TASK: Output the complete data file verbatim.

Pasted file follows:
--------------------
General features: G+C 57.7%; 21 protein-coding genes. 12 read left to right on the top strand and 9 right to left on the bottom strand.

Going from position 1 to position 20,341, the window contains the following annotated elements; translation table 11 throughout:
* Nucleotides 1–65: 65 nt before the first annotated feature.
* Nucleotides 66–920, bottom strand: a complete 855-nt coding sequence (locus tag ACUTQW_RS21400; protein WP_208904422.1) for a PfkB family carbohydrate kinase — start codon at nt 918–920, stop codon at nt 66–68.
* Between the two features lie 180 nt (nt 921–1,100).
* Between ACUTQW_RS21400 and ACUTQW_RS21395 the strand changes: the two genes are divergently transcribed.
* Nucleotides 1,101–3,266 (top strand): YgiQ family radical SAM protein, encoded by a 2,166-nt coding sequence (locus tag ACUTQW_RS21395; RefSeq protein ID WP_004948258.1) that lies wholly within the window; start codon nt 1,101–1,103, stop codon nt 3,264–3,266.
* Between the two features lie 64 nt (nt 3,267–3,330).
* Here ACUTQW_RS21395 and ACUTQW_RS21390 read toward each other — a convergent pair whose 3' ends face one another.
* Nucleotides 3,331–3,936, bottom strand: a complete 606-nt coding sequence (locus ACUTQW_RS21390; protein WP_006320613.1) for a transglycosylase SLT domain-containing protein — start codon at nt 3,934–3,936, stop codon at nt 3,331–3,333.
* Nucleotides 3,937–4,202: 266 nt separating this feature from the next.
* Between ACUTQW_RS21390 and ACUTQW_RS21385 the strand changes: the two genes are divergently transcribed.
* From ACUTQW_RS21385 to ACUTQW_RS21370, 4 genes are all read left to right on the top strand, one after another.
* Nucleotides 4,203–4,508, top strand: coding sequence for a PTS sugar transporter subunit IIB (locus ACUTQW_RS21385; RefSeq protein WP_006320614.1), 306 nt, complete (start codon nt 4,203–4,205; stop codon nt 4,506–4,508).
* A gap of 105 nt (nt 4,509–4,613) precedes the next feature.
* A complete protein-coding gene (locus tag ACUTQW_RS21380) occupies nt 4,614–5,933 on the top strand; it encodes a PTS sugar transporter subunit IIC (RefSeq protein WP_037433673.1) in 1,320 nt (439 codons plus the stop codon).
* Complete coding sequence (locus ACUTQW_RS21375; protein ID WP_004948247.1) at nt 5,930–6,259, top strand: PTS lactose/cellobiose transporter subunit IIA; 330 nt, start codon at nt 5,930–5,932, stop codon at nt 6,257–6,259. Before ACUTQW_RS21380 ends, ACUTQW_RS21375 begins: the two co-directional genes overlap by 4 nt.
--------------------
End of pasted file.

General features: G+C 57.7%; 21 protein-coding genes. 12 read left to right on the top strand and 9 right to left on the bottom strand.

Going from position 1 to position 20,341, the window contains the following annotated elements; translation table 11 throughout:
* Nucleotides 1–65: 65 nt before the first annotated feature.
* Nucleotides 66–920, bottom strand: a complete 855-nt coding sequence (locus tag ACUTQW_RS21400; protein WP_208904422.1) for a PfkB family carbohydrate kinase — start codon at nt 918–920, stop codon at nt 66–68.
* Between the two features lie 180 nt (nt 921–1,100).
* Between ACUTQW_RS21400 and ACUTQW_RS21395 the strand changes: the two genes are divergently transcribed.
* Nucleotides 1,101–3,266 (top strand): YgiQ family radical SAM protein, encoded by a 2,166-nt coding sequence (locus tag ACUTQW_RS21395; RefSeq protein ID WP_004948258.1) that lies wholly within the window; start codon nt 1,101–1,103, stop codon nt 3,264–3,266.
* Between the two features lie 64 nt (nt 3,267–3,330).
* Here ACUTQW_RS21395 and ACUTQW_RS21390 read toward each other — a convergent pair whose 3' ends face one another.
* Nucleotides 3,331–3,936, bottom strand: a complete 606-nt coding sequence (locus ACUTQW_RS21390; protein WP_006320613.1) for a transglycosylase SLT domain-containing protein — start codon at nt 3,934–3,936, stop codon at nt 3,331–3,333.
* Nucleotides 3,937–4,202: 266 nt separating this feature from the next.
* Between ACUTQW_RS21390 and ACUTQW_RS21385 the strand changes: the two genes are divergently transcribed.
* From ACUTQW_RS21385 to ACUTQW_RS21370, 4 genes are all read left to right on the top strand, one after another.
* Nucleotides 4,203–4,508, top strand: coding sequence for a PTS sugar transporter subunit IIB (locus ACUTQW_RS21385; RefSeq protein WP_006320614.1), 306 nt, complete (start codon nt 4,203–4,205; stop codon nt 4,506–4,508).
* A gap of 105 nt (nt 4,509–4,613) precedes the next feature.
* A complete protein-coding gene (locus tag ACUTQW_RS21380) occupies nt 4,614–5,933 on the top strand; it encodes a PTS sugar transporter subunit IIC (RefSeq protein WP_037433673.1) in 1,320 nt (439 codons plus the stop codon).
* Complete coding sequence (locus ACUTQW_RS21375; protein ID WP_004948247.1) at nt 5,930–6,259, top strand: PTS lactose/cellobiose transporter subunit IIA; 330 nt, start codon at nt 5,930–5,932, stop codon at nt 6,257–6,259. Before ACUTQW_RS21380 ends, ACUTQW_RS21375 begins: the two co-directional genes overlap by 4 nt.